Resources of specific types can become important, you’ll find yourself temporarily (or even permanently) organising trade routes to accrue these precious resources until you can settle an island which has the resource you require.
Relationships between other factions also matter, although when they descend into a state of war, you certainly feel that this is an unpleasant end to a story, not so much something you’d do for fun - the combat is occasionally interesting, but not something which would be hugely interesting in and of itself.
Once the islands on the map are all settled, the game than expands in an interesting way - beneath the sea. On undersea outcrops you’ll be building sealed off futuristic bases, tapping resources that you had trouble getting on the surface. This, I have to admit, gave me much more entertainment value than it had any right to - who doesn’t want to build their own version of Rapture? On the topic of technological development in-game...
Technology evolves a little as your population grows. Instead of a “tree” which you can progress down, the population count of a given sort of person (worker, employee, engineer) must be reached before you get access to certain buildings, which seems to work quite well and doesn’t present the curious position most strategy games are in of making you wonder, “Why did the technology to build phasic quantum blungers magically vanish between campaign mission two and four? Why did I have to ‘research’ it again, and for that matter why does it take 45 seconds to develop a whole new science?”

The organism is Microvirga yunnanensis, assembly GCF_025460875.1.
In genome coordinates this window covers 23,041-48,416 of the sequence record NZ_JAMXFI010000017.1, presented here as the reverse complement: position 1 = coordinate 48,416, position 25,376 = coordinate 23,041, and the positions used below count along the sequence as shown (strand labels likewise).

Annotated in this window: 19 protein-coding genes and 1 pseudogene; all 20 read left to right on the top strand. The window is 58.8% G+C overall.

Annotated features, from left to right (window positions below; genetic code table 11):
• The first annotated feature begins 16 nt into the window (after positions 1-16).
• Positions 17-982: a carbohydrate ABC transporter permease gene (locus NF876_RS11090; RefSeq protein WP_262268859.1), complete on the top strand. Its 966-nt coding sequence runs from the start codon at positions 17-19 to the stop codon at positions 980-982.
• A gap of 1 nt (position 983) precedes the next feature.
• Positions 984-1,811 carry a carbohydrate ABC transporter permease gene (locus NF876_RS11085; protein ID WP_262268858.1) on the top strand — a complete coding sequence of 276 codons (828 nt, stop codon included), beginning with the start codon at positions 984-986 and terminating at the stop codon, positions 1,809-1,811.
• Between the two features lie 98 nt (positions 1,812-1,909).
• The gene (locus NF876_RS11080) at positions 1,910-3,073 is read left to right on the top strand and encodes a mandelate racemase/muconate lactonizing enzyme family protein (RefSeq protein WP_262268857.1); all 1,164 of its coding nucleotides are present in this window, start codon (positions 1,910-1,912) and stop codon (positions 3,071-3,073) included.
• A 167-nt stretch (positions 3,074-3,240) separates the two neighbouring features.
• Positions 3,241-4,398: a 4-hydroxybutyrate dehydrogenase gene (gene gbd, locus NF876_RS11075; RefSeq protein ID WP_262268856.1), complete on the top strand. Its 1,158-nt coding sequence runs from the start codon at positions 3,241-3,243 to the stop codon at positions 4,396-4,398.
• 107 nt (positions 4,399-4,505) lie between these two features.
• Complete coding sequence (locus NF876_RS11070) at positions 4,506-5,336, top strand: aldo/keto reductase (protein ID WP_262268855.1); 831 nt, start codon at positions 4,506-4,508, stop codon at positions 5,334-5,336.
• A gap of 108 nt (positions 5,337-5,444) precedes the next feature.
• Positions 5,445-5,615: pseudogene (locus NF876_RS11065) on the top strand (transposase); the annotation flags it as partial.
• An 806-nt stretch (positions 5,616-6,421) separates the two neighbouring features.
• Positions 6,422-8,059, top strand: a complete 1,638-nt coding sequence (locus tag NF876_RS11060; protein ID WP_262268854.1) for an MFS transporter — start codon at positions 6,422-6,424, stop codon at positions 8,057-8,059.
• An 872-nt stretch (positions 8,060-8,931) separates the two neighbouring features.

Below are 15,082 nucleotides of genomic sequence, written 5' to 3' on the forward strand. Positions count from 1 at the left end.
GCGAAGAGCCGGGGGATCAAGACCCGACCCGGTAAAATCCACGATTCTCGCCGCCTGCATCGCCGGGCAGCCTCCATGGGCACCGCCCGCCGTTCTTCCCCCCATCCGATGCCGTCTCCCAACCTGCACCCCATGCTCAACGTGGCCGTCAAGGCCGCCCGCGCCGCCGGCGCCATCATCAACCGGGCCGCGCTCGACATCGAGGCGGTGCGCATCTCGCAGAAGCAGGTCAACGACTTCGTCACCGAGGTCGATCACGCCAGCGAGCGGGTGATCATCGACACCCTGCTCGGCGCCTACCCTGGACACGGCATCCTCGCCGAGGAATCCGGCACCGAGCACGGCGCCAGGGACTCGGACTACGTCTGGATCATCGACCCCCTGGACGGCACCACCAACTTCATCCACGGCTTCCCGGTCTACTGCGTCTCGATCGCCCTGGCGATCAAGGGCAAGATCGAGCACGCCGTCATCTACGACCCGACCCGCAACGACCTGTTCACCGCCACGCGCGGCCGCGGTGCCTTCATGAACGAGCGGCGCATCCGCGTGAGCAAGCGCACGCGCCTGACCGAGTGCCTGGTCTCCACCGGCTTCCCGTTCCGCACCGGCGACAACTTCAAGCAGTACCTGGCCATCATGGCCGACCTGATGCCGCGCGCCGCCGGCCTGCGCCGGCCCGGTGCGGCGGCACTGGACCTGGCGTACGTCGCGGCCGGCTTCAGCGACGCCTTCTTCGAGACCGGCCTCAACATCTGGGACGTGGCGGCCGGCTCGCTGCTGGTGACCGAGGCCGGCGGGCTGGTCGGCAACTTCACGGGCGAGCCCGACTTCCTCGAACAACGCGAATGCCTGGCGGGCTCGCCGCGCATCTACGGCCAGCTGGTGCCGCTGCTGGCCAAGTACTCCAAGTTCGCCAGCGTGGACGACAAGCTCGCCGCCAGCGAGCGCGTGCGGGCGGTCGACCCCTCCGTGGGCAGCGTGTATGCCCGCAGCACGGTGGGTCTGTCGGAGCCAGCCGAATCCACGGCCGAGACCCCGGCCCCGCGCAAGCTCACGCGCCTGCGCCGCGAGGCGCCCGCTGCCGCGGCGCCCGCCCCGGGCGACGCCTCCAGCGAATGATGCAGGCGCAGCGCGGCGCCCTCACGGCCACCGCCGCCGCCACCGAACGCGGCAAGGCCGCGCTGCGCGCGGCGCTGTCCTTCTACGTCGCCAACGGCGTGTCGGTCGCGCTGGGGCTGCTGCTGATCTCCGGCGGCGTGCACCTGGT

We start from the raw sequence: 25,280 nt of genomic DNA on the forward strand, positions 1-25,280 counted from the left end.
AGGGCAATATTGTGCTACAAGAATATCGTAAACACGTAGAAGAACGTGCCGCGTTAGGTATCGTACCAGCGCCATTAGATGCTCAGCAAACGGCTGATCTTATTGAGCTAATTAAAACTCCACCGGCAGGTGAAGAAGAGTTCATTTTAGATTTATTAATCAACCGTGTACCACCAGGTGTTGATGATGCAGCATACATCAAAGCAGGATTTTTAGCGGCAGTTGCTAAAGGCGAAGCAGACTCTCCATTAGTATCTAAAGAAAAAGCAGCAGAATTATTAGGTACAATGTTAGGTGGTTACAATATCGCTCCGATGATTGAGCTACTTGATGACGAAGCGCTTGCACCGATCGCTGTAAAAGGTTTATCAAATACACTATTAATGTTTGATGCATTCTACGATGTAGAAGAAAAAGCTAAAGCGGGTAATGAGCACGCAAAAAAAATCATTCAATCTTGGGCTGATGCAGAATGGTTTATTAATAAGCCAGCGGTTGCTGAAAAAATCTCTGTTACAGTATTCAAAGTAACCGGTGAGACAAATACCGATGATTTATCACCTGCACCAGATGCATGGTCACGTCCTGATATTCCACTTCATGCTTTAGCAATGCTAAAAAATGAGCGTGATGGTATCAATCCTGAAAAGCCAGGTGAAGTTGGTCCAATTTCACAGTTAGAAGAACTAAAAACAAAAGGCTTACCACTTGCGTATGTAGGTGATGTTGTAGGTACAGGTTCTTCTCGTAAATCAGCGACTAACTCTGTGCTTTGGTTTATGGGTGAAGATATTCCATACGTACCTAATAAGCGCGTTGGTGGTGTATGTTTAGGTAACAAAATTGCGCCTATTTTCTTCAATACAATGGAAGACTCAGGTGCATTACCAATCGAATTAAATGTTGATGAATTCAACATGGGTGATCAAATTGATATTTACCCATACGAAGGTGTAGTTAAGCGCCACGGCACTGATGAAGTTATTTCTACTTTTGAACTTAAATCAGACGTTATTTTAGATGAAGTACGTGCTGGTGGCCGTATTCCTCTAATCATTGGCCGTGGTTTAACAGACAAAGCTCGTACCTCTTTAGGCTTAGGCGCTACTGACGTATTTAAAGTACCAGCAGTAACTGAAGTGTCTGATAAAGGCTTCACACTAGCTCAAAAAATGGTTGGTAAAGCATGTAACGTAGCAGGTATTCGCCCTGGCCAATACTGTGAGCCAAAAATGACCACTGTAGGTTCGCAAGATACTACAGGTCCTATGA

Speaking of campaigns... the game has a single-player campaign which is serviceable, but really feels like an extended tutorial before you simply bury yourself in sandbox mode, multiplayer scenarios and the most unique part of the game itself... the online content.